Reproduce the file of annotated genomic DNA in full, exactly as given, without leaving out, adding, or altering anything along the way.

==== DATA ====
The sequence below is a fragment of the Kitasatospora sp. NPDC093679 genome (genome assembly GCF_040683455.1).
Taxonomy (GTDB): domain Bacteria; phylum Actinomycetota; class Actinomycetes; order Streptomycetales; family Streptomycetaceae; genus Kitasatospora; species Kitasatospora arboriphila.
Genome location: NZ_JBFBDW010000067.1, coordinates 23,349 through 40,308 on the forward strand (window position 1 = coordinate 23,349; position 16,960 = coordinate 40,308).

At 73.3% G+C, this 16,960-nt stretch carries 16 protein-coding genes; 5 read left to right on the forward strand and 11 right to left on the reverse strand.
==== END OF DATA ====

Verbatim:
The sequence below is a fragment of the Kitasatospora sp. NPDC093679 genome (genome assembly GCF_040683455.1).
Taxonomy (GTDB): domain Bacteria; phylum Actinomycetota; class Actinomycetes; order Streptomycetales; family Streptomycetaceae; genus Kitasatospora; species Kitasatospora arboriphila.
Genome location: NZ_JBFBDW010000067.1, coordinates 23,349 through 40,308 on the forward strand (window position 1 = coordinate 23,349; position 16,960 = coordinate 40,308).

At 73.3% G+C, this 16,960-nt stretch carries 16 protein-coding genes; 5 read left to right on the forward strand and 11 right to left on the reverse strand.